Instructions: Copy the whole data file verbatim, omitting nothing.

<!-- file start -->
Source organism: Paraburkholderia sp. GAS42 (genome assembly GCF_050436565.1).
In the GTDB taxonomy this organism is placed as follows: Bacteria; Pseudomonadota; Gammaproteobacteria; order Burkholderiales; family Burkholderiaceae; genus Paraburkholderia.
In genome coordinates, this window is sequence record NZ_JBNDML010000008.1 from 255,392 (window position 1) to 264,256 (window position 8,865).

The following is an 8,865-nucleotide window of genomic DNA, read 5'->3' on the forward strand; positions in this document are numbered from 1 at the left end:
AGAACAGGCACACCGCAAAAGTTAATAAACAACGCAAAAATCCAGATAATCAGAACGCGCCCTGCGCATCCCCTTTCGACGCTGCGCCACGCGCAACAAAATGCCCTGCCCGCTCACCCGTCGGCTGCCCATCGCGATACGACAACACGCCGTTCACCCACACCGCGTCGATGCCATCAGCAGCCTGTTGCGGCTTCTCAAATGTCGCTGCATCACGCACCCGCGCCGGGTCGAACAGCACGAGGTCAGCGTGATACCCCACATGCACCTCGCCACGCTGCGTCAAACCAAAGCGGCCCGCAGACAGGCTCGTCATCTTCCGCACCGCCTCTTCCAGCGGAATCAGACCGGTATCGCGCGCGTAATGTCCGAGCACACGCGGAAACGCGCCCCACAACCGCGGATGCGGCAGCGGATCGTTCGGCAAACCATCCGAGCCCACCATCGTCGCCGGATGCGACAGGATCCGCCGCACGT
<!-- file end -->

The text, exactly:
Source organism: Paraburkholderia sp. GAS42 (genome assembly GCF_050436565.1).
In the GTDB taxonomy this organism is placed as follows: Bacteria; Pseudomonadota; Gammaproteobacteria; order Burkholderiales; family Burkholderiaceae; genus Paraburkholderia.
In genome coordinates, this window is sequence record NZ_JBNDML010000008.1 from 255,392 (window position 1) to 264,256 (window position 8,865).

The following is an 8,865-nucleotide window of genomic DNA, read 5'->3' on the forward strand; positions in this document are numbered from 1 at the left end:
AGAACAGGCACACCGCAAAAGTTAATAAACAACGCAAAAATCCAGATAATCAGAACGCGCCCTGCGCATCCCCTTTCGACGCTGCGCCACGCGCAACAAAATGCCCTGCCCGCTCACCCGTCGGCTGCCCATCGCGATACGACAACACGCCGTTCACCCACACCGCGTCGATGCCATCAGCAGCCTGTTGCGGCTTCTCAAATGTCGCTGCATCACGCACCCGCGCCGGGTCGAACAGCACGAGGTCAGCGTGATACCCCACATGCACCTCGCCACGCTGCGTCAAACCAAAGCGGCCCGCAGACAGGCTCGTCATCTTCCGCACCGCCTCTTCCAGCGGAATCAGACCGGTATCGCGCGCGTAATGTCCGAGCACACGCGGAAACGCGCCCCACAACCGCGGATGCGGCAGCGGATCGTTCGGCAAACCATCCGAGCCCACCATCGTCGCCGGATGCGACAGGATCCGCCGCACGT